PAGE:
Life insurers are reassuring Canadians that getting the COVID-19 vaccination will not have an impact on their ability to get new coverage or maintain their existing benefits.
Online misinformation has gone viral through social-media platforms, claiming people who get the vaccine will not be able to qualify for life insurance, or that getting the vaccine will jeopardize any payouts on existing medical and life insurance if recipients were to die or have side effects because of the shot.
Several online posts incorrectly referred to the vaccination as an “experimental” procedure saying it would cause life insurance payouts “to be void” if someone died from the vaccine.
The Canadian Life and Health Insurance Association, which represents 99 per cent of Canadian life and health insurance business, says the claims are “incorrect and have no basis in fact whatsoever.”
“Getting the vaccine will not affect any insurance coverage,” the CLHIA said. “No one should be afraid and choose to not protect themselves from COVID-19 because they are worried about it affecting their benefits.”
Several of Canada’s largest insurers confirmed with The Globe and Mail that all government-approved vaccinations – which include Oxford-AstraZeneca, Pfizer-BioNTech, Moderna and Johnson & Johnson – will not have an impact on insurance policies.
Norm Leblond, Sun Life Financial Inc.’s chief underwriter and claims risk officer, said it is important for Canadians to know there have been no changes to the company’s policies owing to COVID-19 or the vaccine.
“COVID-19 – or any viral infection and its related vaccine, for that – would not impact the payment of a claim under the terms of a clients contract,” Mr. Leblond said.
Canada Life also took steps to reassure clients in a memo stating “when a COVID-19 vaccine has been given by an authorized health professional, side-effects or complications from the vaccine would not limit someone’s eligibility for life, health or disability benefits.”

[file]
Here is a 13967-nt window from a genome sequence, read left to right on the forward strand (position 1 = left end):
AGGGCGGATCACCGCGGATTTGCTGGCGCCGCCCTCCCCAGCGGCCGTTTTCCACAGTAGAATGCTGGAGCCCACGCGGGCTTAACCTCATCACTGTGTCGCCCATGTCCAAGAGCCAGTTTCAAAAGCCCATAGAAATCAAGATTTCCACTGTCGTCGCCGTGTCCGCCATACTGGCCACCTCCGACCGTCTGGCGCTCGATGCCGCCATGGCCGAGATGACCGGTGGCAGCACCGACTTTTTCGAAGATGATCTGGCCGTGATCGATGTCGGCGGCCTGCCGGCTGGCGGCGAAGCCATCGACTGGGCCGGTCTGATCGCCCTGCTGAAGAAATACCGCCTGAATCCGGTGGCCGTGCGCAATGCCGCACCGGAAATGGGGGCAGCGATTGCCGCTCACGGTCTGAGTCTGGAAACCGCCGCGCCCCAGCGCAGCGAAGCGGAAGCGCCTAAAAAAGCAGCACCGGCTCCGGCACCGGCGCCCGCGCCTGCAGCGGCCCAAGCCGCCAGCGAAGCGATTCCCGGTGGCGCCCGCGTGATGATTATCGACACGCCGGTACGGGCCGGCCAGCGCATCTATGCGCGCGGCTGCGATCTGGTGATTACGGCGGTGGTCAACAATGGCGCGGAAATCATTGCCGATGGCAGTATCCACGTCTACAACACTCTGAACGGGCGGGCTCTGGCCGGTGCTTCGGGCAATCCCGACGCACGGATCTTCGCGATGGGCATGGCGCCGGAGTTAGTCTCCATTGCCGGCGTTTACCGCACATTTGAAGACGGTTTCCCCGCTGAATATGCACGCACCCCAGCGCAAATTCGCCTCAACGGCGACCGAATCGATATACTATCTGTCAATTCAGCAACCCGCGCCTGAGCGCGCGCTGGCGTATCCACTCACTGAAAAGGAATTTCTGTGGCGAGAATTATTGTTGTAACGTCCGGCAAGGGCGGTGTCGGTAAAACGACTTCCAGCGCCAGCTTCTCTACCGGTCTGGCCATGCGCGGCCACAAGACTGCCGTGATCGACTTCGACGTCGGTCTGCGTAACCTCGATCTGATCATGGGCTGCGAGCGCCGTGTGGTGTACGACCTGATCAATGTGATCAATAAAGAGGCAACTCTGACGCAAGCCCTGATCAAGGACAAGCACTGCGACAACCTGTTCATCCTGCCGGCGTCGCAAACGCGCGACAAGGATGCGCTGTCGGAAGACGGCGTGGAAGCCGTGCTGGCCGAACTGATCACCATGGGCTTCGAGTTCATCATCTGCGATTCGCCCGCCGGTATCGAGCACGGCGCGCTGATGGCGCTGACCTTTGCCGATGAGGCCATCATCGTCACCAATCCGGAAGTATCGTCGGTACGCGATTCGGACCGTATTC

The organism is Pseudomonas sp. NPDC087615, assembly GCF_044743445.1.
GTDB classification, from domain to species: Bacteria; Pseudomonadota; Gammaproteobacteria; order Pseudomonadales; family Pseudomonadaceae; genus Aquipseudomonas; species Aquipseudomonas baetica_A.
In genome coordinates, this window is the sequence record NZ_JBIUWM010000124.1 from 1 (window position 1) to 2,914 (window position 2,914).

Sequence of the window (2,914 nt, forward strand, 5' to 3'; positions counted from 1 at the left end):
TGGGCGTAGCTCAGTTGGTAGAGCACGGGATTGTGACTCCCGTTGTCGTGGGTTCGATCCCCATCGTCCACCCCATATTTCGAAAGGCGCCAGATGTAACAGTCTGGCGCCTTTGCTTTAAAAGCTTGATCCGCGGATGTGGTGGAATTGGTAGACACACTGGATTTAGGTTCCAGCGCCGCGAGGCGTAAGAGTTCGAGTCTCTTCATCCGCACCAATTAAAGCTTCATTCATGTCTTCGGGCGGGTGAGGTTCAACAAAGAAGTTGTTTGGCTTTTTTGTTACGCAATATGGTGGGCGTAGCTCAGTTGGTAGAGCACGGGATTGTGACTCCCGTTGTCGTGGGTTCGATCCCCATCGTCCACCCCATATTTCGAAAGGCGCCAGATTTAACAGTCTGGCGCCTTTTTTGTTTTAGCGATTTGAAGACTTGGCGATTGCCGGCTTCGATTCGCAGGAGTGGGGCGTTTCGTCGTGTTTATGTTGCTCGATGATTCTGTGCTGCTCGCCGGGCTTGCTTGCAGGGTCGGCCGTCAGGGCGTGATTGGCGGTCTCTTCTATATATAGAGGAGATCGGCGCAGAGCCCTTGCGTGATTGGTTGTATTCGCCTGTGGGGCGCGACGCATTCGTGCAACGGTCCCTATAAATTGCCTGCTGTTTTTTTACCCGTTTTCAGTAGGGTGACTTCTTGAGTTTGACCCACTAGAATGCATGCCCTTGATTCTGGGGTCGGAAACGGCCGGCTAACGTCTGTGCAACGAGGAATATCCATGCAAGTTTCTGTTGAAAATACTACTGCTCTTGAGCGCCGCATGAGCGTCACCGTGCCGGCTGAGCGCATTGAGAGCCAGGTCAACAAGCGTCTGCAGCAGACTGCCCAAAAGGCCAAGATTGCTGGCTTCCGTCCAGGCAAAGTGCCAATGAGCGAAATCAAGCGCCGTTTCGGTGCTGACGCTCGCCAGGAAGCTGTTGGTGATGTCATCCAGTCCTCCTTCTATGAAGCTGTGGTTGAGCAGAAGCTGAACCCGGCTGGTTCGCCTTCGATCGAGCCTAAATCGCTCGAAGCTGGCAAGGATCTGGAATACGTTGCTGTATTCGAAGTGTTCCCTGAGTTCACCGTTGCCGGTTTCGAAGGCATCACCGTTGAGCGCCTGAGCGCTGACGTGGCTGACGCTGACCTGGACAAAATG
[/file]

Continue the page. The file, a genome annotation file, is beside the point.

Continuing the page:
Manulife is taking it one step further. The insurer is rewarding its group benefit and individual insurance customers for receiving the COVID-19 vaccination.
“As a life insurance company we are trying to keep Canadians healthy, so there is very little question that the number one thing all of us can do to protect our own health, and also the health of all those around us, would be to get vaccinated,” said Mike Doughty, president and chief executive officer of Manulife Canada.
Through Manulife’s Vitality program, members will now receive 400 “vitality points” for receiving the COVID-19 vaccine. The incentive program first launched in Canada in 2016, allowing Manulife customers to collect points for healthy eating habits and daily exercise, as well as receiving yearly flu vaccinations and examinations such as a colonoscopy or a mammogram. (In comparison, 400 points is equal to the points rewarded for 40 light workouts).
Members can cash points for gift cards or qualify for discounted premiums on their individual insurance.
Mr. Doughty says he hopes the program sends a signal to the country that Manulife “believes everyone should be going out and getting vaccinated.”
While Manulife may be one of the first companies in Canada to incentivize individuals to get vaccinated, businesses across the United States have been eager to offer free swag to help push vaccination rates higher.
North Carolina-based Krispy Kreme donuts took to Twitter to announce its “sweet support” of the vaccine by offering one free donut every day for a year to any individual who received the vaccination. Other companies have offered discount alcoholic drinks, arcade tokens, premium seating at restaurants, and free movie popcorn for people who get vaccinated.